"If it goes to a subscription-based model, with the eyeballs that we're going to have through the Northeast corridor and up and down the entire East Coast … this is set up for the long term," Swofford said, noting that the addition of Pittsburgh and Syracuse connects the ACC's reach from Miami to Boston. "It's got this league positioned extraordinarily well for the long term."

In a best-case scenario, ESPN would realize increased revenue from the direct distribution, and the ACC would stand to gain more than any other conference because it is the league with the greatest inventory on the network. And with the new 15-year contract having "look-ins" after five and 10 years, the feeling is the member schools could see a much larger payout down the road.

"We're the only exclusive partner that they have," White said of ESPN. "And I think we have a chance to realize, if not harvest, the lion's share of the benefits in that space. And it's pretty exciting. Everyone wants a larger share of the market and a better ROI (return on investment). But I don't think any of us are thinking in the near term. I think we've got a little bit longer timeline in sight here. And I believe we're going to get a great ROI over the next decade or two from this arrangement with ESPN.

"I couldn't be more excited about the future prospects."

In the end, if Florida State is indeed exploring its options, the decision could come down to whether the Seminoles believe in that vision. And if they can afford to wait.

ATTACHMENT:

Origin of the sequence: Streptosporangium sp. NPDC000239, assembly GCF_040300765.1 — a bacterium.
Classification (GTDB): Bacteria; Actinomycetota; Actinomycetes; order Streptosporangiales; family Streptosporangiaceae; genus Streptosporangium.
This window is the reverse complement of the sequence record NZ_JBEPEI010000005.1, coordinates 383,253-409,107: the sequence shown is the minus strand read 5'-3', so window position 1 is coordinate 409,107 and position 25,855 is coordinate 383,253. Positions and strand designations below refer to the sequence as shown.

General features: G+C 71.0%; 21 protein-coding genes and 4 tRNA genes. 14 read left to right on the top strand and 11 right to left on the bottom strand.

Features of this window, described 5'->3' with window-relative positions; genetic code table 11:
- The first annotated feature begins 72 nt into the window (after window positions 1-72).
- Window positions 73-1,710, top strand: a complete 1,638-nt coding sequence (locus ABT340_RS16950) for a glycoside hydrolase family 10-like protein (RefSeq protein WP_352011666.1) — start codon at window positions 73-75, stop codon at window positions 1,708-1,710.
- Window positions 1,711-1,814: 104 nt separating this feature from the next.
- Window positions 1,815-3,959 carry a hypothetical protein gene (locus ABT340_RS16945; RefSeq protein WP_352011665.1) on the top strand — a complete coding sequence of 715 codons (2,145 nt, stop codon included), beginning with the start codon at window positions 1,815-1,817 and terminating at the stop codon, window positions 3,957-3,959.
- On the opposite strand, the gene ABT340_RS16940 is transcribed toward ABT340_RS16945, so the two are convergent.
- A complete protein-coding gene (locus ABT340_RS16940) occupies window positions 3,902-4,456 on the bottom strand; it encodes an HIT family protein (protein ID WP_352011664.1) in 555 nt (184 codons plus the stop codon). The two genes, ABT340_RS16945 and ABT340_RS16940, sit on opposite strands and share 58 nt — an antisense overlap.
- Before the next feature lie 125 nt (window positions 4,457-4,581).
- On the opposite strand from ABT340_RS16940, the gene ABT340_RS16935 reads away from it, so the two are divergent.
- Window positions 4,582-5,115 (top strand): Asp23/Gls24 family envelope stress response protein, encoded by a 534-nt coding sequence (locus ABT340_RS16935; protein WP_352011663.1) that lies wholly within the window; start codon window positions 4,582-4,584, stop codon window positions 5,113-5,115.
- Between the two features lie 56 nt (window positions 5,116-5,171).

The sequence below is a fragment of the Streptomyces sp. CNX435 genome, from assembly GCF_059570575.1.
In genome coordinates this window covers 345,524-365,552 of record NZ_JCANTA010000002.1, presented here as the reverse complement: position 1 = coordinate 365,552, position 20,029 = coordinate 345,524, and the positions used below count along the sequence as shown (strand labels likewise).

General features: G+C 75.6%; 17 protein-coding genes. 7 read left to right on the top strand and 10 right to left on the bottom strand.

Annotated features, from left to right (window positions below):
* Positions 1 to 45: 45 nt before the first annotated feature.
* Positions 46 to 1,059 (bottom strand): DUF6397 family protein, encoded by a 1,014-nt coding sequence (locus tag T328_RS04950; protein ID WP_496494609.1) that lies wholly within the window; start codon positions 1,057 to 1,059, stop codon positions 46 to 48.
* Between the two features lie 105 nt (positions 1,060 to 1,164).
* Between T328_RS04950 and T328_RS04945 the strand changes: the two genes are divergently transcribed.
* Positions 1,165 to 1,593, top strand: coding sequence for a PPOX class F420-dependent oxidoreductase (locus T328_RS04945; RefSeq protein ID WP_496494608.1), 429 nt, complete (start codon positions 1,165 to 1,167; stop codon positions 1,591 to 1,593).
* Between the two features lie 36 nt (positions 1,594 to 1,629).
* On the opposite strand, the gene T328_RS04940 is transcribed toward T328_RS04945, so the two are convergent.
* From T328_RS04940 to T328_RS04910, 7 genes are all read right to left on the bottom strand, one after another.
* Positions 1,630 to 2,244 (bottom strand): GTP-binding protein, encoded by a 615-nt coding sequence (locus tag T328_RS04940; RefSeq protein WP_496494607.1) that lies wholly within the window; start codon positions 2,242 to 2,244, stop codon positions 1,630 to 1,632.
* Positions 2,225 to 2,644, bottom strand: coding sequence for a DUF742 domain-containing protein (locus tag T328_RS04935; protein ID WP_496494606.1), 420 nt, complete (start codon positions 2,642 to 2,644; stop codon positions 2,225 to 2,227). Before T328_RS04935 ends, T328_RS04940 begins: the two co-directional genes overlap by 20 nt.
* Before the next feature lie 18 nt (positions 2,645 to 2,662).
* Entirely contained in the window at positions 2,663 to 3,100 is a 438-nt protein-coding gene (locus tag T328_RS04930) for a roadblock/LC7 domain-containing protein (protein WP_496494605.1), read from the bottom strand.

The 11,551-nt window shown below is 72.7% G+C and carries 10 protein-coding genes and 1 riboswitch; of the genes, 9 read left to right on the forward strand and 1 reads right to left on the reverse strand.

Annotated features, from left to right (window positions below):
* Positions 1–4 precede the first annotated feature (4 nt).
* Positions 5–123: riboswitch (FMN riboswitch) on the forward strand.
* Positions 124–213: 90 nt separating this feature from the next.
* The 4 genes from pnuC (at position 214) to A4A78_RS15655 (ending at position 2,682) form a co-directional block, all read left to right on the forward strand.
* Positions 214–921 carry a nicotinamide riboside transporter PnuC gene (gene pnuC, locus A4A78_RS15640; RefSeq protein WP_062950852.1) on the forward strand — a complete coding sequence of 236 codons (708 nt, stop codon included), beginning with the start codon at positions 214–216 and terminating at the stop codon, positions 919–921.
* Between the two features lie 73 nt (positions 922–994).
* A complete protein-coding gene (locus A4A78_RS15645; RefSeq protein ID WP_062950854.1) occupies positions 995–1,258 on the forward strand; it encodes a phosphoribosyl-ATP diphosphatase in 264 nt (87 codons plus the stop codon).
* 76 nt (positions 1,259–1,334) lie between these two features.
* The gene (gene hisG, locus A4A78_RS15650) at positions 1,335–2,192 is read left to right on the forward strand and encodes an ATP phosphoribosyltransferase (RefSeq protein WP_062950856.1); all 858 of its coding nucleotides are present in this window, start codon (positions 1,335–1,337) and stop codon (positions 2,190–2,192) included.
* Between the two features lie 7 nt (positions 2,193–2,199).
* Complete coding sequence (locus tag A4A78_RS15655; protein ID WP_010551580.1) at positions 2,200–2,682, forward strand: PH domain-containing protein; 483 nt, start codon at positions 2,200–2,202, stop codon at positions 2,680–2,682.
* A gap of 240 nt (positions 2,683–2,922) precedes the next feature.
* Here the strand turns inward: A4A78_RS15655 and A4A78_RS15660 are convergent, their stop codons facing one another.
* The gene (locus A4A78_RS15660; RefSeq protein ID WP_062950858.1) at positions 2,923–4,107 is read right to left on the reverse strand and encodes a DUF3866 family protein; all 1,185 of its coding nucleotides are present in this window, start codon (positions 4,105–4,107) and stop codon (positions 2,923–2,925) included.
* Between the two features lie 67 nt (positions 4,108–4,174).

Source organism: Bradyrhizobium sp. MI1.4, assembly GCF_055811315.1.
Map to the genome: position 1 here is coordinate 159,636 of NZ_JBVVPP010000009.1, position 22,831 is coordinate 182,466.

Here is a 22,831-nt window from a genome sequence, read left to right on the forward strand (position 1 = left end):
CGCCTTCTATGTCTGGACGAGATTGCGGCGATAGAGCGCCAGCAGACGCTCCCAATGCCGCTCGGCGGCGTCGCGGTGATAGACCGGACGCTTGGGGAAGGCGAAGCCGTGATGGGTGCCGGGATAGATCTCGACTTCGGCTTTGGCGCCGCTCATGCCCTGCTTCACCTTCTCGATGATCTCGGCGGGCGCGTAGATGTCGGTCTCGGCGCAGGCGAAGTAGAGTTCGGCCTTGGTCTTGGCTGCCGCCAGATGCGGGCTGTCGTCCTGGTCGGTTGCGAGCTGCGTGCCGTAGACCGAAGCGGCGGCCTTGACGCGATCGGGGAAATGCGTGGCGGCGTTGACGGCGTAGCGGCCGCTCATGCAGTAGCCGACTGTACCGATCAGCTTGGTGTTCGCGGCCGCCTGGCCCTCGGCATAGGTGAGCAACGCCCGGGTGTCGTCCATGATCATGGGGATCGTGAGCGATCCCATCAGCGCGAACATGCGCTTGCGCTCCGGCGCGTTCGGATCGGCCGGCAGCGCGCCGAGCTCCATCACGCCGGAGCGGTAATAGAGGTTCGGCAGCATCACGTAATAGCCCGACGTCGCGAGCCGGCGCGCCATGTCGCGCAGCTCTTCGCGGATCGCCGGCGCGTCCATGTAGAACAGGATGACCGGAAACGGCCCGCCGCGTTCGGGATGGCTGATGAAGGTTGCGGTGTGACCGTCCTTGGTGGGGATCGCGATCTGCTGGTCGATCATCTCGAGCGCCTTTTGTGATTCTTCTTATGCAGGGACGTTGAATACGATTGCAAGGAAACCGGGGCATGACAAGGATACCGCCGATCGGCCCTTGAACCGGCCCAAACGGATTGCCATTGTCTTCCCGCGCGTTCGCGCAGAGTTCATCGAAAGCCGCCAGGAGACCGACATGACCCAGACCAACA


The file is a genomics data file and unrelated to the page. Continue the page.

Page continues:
FSU already is facing a $2.4 million shortfall for its athletic budget in 2012-13, and that's with added revenue from the new television contract figured in.

For now, the ACC's leaders insist everything is business as usual. They say they aren't particularly worried about Florida State or any other school defecting – the conference has lost just one member (South Carolina) in its 59-year history – but Swofford and his staff certainly are monitoring the situation.

"We have paid attention," Swofford said. "We have been proactive — going from nine (schools) to 12 and then from 12 to 14. We may not make a whole lot of noise about it all the time, but in today's world — and I think any commissioner will tell you — it is something that you keep your eye on. Whether there's any obvious reason to or not.

"But I think our schools feel a great deal of stability in this league and solidarity in the league."

Said White: "As our teams get better, we have a chance to be in a very strong position at the next contractual iteration. And God only knows when that will be. These things typically get renegotiated prematurely. So I don't expect it to run 15 years.

"I think in the next 10 years or so, the ACC has got a chance to really upwardly position itself."

The question for Florida State fans is whether the Seminoles will be there when it happens.|newswell|text|frontpage|s